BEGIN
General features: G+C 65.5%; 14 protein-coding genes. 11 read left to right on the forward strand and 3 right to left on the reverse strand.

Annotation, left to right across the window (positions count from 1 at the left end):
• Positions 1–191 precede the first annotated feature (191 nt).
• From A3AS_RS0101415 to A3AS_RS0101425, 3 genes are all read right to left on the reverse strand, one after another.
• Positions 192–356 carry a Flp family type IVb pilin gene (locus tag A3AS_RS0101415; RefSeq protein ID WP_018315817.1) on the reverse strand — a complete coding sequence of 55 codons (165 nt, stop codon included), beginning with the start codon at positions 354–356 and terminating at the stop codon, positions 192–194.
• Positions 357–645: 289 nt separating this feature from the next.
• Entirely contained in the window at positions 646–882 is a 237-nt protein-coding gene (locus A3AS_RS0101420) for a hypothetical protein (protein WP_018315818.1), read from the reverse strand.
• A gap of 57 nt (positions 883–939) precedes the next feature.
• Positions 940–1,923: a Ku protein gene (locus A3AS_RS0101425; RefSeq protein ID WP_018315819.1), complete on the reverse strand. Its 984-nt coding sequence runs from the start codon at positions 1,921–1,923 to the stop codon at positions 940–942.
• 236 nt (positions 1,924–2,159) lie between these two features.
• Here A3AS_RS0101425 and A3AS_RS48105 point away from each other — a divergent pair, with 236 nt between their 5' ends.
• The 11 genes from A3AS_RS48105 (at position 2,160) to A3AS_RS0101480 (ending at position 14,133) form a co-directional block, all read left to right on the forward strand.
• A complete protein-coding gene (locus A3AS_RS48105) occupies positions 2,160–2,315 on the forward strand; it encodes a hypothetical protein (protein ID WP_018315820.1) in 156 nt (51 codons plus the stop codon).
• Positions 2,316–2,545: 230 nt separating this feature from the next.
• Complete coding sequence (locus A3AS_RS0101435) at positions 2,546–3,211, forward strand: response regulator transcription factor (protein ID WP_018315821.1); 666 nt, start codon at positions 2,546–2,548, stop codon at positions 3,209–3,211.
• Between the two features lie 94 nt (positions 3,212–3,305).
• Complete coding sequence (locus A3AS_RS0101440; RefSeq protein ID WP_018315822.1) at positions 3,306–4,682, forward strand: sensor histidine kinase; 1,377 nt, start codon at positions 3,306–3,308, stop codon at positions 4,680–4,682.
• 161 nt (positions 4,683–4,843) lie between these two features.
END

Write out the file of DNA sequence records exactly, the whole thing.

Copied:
General features: G+C 65.5%; 14 protein-coding genes. 11 read left to right on the forward strand and 3 right to left on the reverse strand.

Annotation, left to right across the window (positions count from 1 at the left end):
• Positions 1–191 precede the first annotated feature (191 nt).
• From A3AS_RS0101415 to A3AS_RS0101425, 3 genes are all read right to left on the reverse strand, one after another.
• Positions 192–356 carry a Flp family type IVb pilin gene (locus tag A3AS_RS0101415; RefSeq protein ID WP_018315817.1) on the reverse strand — a complete coding sequence of 55 codons (165 nt, stop codon included), beginning with the start codon at positions 354–356 and terminating at the stop codon, positions 192–194.
• Positions 357–645: 289 nt separating this feature from the next.
• Entirely contained in the window at positions 646–882 is a 237-nt protein-coding gene (locus A3AS_RS0101420) for a hypothetical protein (protein WP_018315818.1), read from the reverse strand.
• A gap of 57 nt (positions 883–939) precedes the next feature.
• Positions 940–1,923: a Ku protein gene (locus A3AS_RS0101425; RefSeq protein ID WP_018315819.1), complete on the reverse strand. Its 984-nt coding sequence runs from the start codon at positions 1,921–1,923 to the stop codon at positions 940–942.
• 236 nt (positions 1,924–2,159) lie between these two features.
• Here A3AS_RS0101425 and A3AS_RS48105 point away from each other — a divergent pair, with 236 nt between their 5' ends.
• The 11 genes from A3AS_RS48105 (at position 2,160) to A3AS_RS0101480 (ending at position 14,133) form a co-directional block, all read left to right on the forward strand.
• A complete protein-coding gene (locus A3AS_RS48105) occupies positions 2,160–2,315 on the forward strand; it encodes a hypothetical protein (protein ID WP_018315820.1) in 156 nt (51 codons plus the stop codon).
• Positions 2,316–2,545: 230 nt separating this feature from the next.
• Complete coding sequence (locus A3AS_RS0101435) at positions 2,546–3,211, forward strand: response regulator transcription factor (protein ID WP_018315821.1); 666 nt, start codon at positions 2,546–2,548, stop codon at positions 3,209–3,211.
• Between the two features lie 94 nt (positions 3,212–3,305).
• Complete coding sequence (locus A3AS_RS0101440; RefSeq protein ID WP_018315822.1) at positions 3,306–4,682, forward strand: sensor histidine kinase; 1,377 nt, start codon at positions 3,306–3,308, stop codon at positions 4,680–4,682.
• 161 nt (positions 4,683–4,843) lie between these two features.